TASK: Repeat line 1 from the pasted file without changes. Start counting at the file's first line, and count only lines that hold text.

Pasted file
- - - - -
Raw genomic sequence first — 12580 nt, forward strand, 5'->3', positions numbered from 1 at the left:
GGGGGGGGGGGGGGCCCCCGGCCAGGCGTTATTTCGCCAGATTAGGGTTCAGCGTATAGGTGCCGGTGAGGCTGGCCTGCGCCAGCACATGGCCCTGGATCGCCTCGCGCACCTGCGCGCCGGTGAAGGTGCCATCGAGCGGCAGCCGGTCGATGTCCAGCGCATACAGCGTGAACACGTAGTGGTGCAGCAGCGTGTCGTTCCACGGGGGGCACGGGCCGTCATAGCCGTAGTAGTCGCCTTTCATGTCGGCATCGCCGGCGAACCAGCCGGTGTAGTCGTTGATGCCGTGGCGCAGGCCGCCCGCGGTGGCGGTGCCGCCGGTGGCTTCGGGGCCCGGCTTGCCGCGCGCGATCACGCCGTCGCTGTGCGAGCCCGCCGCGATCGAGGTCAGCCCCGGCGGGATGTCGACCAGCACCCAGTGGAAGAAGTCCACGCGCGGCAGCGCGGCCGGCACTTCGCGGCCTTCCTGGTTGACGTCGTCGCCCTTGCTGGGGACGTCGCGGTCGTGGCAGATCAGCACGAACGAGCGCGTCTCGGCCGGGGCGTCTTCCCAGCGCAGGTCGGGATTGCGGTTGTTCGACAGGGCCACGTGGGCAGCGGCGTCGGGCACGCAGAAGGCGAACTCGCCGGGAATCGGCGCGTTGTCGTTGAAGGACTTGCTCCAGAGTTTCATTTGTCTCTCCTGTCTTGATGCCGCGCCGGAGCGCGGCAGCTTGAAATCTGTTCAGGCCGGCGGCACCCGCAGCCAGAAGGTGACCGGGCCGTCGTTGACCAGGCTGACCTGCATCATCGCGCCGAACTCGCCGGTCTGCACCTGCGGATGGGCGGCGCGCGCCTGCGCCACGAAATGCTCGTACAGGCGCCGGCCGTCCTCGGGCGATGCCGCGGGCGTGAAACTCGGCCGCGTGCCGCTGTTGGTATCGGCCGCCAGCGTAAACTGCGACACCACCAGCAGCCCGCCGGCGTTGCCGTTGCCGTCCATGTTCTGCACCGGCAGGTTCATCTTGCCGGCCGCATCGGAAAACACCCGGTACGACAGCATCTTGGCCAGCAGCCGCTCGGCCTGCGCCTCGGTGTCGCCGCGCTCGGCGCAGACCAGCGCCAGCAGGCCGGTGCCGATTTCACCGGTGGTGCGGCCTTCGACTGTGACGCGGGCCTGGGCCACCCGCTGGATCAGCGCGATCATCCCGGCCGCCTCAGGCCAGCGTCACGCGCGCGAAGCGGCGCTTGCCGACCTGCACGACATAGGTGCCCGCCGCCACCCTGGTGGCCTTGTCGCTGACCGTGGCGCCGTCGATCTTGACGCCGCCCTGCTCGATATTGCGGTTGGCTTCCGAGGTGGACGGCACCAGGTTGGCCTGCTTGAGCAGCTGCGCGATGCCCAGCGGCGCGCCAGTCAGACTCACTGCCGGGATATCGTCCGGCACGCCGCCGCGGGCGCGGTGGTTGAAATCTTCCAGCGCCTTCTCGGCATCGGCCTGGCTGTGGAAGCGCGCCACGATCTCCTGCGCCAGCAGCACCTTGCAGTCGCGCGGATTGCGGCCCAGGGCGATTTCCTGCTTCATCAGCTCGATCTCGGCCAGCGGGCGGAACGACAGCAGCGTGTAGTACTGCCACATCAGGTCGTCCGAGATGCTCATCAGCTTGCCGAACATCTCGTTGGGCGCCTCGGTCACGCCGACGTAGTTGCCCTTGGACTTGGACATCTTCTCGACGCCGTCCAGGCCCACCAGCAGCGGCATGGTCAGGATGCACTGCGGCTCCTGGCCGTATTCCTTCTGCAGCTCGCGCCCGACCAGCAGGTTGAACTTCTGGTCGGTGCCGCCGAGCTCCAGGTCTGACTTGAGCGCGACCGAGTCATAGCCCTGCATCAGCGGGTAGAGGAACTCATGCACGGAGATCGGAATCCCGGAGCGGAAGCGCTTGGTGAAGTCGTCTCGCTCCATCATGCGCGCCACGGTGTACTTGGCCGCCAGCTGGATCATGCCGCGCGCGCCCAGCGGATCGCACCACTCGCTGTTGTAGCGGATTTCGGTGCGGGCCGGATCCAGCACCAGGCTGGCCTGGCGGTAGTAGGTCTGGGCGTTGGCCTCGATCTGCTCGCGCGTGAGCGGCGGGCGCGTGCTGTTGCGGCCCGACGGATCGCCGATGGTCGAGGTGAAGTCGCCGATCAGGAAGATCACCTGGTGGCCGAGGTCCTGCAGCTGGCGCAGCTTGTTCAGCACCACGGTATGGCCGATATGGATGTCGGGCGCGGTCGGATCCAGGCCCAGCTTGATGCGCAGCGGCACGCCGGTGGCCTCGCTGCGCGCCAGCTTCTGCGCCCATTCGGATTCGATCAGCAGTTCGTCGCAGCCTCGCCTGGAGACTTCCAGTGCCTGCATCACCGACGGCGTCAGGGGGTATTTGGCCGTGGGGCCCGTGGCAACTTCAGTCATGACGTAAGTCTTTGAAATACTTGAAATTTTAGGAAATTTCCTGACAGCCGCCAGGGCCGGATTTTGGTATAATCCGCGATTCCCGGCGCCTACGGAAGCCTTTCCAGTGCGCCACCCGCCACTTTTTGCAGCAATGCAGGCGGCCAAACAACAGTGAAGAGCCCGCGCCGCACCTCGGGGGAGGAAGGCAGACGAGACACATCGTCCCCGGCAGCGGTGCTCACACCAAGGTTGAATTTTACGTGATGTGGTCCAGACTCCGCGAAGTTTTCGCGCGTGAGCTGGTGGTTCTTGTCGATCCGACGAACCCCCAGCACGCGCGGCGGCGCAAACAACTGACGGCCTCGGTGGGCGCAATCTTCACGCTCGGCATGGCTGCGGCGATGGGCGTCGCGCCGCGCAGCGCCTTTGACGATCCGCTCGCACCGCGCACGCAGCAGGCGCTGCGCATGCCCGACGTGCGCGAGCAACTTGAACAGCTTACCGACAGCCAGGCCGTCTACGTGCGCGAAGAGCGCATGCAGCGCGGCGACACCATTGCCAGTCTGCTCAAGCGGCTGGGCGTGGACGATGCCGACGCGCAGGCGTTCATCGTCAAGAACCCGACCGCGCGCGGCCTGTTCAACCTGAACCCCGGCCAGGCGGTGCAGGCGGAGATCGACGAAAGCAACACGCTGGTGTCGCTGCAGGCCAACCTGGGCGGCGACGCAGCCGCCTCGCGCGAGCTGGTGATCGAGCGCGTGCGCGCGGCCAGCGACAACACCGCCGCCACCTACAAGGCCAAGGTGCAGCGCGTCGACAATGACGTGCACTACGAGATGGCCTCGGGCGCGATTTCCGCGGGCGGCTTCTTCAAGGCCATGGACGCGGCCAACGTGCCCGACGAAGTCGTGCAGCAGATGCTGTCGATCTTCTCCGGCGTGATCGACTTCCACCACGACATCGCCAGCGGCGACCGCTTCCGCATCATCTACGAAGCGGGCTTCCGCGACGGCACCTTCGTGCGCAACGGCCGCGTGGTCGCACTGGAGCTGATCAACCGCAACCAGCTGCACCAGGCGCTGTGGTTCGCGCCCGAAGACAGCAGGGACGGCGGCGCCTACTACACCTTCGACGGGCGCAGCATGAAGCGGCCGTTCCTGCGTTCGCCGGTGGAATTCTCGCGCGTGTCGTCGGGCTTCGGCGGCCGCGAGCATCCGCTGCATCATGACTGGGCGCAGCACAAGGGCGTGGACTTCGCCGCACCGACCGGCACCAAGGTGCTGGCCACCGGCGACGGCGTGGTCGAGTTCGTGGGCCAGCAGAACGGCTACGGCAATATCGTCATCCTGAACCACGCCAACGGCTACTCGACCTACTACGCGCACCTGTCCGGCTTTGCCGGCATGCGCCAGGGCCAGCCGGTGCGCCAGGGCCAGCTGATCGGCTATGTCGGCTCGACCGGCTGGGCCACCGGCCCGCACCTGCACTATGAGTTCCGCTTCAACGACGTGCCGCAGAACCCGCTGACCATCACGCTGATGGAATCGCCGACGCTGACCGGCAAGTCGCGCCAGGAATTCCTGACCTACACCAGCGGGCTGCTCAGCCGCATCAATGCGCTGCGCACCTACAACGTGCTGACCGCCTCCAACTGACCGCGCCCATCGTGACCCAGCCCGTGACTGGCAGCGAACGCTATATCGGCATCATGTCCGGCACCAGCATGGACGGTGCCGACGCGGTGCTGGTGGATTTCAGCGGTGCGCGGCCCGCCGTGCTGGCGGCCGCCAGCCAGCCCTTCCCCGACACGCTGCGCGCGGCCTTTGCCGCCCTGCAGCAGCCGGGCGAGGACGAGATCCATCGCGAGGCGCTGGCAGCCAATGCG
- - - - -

Raw genomic sequence first — 12580 nt, forward strand, 5'->3', positions numbered from 1 at the left: